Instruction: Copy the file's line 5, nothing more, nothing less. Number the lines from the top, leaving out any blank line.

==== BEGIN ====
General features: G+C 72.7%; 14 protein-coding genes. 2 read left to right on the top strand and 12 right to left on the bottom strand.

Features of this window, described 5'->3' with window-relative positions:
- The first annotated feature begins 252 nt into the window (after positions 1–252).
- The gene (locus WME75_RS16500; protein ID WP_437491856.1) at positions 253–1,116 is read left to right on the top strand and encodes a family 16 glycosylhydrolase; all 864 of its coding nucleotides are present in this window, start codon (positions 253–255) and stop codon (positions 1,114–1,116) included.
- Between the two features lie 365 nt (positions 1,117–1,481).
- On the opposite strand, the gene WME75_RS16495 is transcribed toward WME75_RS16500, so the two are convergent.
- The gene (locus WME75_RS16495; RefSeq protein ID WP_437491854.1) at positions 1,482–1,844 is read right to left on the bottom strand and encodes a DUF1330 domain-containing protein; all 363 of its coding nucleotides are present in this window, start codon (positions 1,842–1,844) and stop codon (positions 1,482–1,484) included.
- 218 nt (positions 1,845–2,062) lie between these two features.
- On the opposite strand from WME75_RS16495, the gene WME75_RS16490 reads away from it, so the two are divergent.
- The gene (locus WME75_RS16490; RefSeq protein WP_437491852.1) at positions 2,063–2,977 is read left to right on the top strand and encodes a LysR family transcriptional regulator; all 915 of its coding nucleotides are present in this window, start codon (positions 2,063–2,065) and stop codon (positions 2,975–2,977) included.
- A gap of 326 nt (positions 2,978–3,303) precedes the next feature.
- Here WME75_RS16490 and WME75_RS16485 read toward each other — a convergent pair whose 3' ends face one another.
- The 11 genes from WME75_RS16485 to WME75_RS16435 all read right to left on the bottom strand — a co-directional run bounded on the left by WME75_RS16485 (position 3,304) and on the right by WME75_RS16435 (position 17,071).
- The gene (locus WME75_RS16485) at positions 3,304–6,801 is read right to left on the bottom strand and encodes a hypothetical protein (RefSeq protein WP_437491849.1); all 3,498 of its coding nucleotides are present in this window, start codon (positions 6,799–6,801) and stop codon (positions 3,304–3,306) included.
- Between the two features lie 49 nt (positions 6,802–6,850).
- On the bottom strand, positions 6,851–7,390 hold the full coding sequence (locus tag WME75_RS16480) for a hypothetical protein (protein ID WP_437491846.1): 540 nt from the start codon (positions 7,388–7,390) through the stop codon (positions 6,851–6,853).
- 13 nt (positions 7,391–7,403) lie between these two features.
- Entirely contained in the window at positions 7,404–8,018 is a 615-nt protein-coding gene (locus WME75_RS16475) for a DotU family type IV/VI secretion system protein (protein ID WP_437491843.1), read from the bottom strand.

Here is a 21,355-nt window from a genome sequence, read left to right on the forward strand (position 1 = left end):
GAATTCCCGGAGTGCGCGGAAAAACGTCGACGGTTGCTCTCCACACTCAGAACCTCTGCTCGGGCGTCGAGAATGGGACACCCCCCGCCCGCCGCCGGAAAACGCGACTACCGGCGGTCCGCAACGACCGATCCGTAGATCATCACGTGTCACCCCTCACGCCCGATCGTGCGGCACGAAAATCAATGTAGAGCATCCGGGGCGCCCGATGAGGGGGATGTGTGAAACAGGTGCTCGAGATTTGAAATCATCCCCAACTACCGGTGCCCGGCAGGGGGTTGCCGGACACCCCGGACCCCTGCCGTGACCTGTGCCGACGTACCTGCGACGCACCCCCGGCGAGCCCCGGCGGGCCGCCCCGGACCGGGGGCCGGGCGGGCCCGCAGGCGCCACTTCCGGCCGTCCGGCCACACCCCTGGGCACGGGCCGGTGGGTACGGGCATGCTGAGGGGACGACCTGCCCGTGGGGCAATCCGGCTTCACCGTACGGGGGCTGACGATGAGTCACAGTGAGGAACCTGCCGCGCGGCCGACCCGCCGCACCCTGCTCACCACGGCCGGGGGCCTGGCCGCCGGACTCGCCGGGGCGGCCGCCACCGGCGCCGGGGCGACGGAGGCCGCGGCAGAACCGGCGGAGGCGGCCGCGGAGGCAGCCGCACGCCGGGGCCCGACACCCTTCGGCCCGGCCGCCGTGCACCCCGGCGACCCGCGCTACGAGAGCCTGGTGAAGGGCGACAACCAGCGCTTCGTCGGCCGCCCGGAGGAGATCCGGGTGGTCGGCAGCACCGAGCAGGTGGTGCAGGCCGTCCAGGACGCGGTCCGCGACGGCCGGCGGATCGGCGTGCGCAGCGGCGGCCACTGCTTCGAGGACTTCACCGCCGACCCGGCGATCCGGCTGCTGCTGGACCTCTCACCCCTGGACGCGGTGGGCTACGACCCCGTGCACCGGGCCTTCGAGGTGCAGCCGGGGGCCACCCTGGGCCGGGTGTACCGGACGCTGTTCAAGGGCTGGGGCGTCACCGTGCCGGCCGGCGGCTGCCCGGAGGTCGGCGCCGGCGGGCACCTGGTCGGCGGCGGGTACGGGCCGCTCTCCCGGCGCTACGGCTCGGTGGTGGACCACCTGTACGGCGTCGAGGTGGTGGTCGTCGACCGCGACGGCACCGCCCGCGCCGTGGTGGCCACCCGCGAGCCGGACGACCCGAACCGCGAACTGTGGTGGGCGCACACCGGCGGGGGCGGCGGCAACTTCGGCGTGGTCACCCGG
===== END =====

- Between the two features lie 365 nt (positions 1,117–1,481).